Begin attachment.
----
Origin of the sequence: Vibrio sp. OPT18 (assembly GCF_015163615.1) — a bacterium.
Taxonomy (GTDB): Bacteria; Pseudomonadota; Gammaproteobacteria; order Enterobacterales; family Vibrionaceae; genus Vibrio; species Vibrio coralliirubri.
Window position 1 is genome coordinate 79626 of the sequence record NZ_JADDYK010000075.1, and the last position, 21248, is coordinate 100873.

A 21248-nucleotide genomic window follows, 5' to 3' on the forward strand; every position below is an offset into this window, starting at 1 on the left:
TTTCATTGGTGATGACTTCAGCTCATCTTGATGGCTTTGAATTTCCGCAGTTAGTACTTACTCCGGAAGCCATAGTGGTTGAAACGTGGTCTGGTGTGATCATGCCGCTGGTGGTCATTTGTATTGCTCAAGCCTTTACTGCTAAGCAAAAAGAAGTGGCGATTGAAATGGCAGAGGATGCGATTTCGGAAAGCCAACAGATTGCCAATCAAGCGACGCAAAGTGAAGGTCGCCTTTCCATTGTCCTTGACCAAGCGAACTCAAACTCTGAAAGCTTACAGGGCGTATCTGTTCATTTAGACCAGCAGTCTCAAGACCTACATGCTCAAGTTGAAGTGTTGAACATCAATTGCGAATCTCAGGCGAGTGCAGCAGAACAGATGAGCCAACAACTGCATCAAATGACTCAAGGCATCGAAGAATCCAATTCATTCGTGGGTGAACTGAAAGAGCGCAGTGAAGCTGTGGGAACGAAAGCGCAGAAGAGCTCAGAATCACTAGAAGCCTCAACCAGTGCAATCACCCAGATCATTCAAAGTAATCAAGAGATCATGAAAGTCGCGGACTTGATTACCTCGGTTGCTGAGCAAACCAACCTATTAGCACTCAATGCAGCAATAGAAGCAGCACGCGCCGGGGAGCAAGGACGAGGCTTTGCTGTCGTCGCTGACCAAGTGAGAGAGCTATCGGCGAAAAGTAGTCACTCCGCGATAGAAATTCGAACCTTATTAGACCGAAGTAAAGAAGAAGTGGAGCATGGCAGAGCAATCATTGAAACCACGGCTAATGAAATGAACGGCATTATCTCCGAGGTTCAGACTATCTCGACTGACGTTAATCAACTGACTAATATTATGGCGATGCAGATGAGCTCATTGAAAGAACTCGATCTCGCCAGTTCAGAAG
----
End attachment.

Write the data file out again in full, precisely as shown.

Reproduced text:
Origin of the sequence: Vibrio sp. OPT18 (assembly GCF_015163615.1) — a bacterium.
Taxonomy (GTDB): Bacteria; Pseudomonadota; Gammaproteobacteria; order Enterobacterales; family Vibrionaceae; genus Vibrio; species Vibrio coralliirubri.
Window position 1 is genome coordinate 79626 of the sequence record NZ_JADDYK010000075.1, and the last position, 21248, is coordinate 100873.

A 21248-nucleotide genomic window follows, 5' to 3' on the forward strand; every position below is an offset into this window, starting at 1 on the left:
TTTCATTGGTGATGACTTCAGCTCATCTTGATGGCTTTGAATTTCCGCAGTTAGTACTTACTCCGGAAGCCATAGTGGTTGAAACGTGGTCTGGTGTGATCATGCCGCTGGTGGTCATTTGTATTGCTCAAGCCTTTACTGCTAAGCAAAAAGAAGTGGCGATTGAAATGGCAGAGGATGCGATTTCGGAAAGCCAACAGATTGCCAATCAAGCGACGCAAAGTGAAGGTCGCCTTTCCATTGTCCTTGACCAAGCGAACTCAAACTCTGAAAGCTTACAGGGCGTATCTGTTCATTTAGACCAGCAGTCTCAAGACCTACATGCTCAAGTTGAAGTGTTGAACATCAATTGCGAATCTCAGGCGAGTGCAGCAGAACAGATGAGCCAACAACTGCATCAAATGACTCAAGGCATCGAAGAATCCAATTCATTCGTGGGTGAACTGAAAGAGCGCAGTGAAGCTGTGGGAACGAAAGCGCAGAAGAGCTCAGAATCACTAGAAGCCTCAACCAGTGCAATCACCCAGATCATTCAAAGTAATCAAGAGATCATGAAAGTCGCGGACTTGATTACCTCGGTTGCTGAGCAAACCAACCTATTAGCACTCAATGCAGCAATAGAAGCAGCACGCGCCGGGGAGCAAGGACGAGGCTTTGCTGTCGTCGCTGACCAAGTGAGAGAGCTATCGGCGAAAAGTAGTCACTCCGCGATAGAAATTCGAACCTTATTAGACCGAAGTAAAGAAGAAGTGGAGCATGGCAGAGCAATCATTGAAACCACGGCTAATGAAATGAACGGCATTATCTCCGAGGTTCAGACTATCTCGACTGACGTTAATCAACTGACTAATATTATGGCGATGCAGATGAGCTCATTGAAAGAACTCGATCTCGCCAGTTCAGAAG